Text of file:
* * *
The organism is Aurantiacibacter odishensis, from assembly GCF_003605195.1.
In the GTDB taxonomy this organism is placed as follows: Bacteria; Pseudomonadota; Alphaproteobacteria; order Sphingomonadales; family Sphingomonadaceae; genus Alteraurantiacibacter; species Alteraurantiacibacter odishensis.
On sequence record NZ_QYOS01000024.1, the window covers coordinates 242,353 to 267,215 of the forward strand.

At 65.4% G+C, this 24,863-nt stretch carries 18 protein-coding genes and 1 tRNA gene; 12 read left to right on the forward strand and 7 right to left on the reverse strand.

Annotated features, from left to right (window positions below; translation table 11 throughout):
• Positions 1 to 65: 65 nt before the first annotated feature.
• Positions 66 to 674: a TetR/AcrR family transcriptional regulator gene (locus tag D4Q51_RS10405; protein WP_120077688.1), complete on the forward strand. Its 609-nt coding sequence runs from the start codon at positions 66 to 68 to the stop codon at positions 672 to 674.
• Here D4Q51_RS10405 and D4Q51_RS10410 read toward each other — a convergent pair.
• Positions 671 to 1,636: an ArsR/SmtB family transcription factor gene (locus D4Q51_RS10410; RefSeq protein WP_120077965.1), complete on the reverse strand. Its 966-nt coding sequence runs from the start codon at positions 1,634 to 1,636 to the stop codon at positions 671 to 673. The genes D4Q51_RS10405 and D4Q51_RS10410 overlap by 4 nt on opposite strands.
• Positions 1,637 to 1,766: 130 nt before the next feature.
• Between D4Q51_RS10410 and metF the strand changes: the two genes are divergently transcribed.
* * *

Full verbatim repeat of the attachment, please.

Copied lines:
The organism is Aurantiacibacter odishensis, from assembly GCF_003605195.1.
In the GTDB taxonomy this organism is placed as follows: Bacteria; Pseudomonadota; Alphaproteobacteria; order Sphingomonadales; family Sphingomonadaceae; genus Alteraurantiacibacter; species Alteraurantiacibacter odishensis.
On sequence record NZ_QYOS01000024.1, the window covers coordinates 242,353 to 267,215 of the forward strand.

At 65.4% G+C, this 24,863-nt stretch carries 18 protein-coding genes and 1 tRNA gene; 12 read left to right on the forward strand and 7 right to left on the reverse strand.

Annotated features, from left to right (window positions below; translation table 11 throughout):
• Positions 1 to 65: 65 nt before the first annotated feature.
• Positions 66 to 674: a TetR/AcrR family transcriptional regulator gene (locus tag D4Q51_RS10405; protein WP_120077688.1), complete on the forward strand. Its 609-nt coding sequence runs from the start codon at positions 66 to 68 to the stop codon at positions 672 to 674.
• Here D4Q51_RS10405 and D4Q51_RS10410 read toward each other — a convergent pair.
• Positions 671 to 1,636: an ArsR/SmtB family transcription factor gene (locus D4Q51_RS10410; RefSeq protein WP_120077965.1), complete on the reverse strand. Its 966-nt coding sequence runs from the start codon at positions 1,634 to 1,636 to the stop codon at positions 671 to 673. The genes D4Q51_RS10405 and D4Q51_RS10410 overlap by 4 nt on opposite strands.
• Positions 1,637 to 1,766: 130 nt before the next feature.
• Between D4Q51_RS10410 and metF the strand changes: the two genes are divergently transcribed.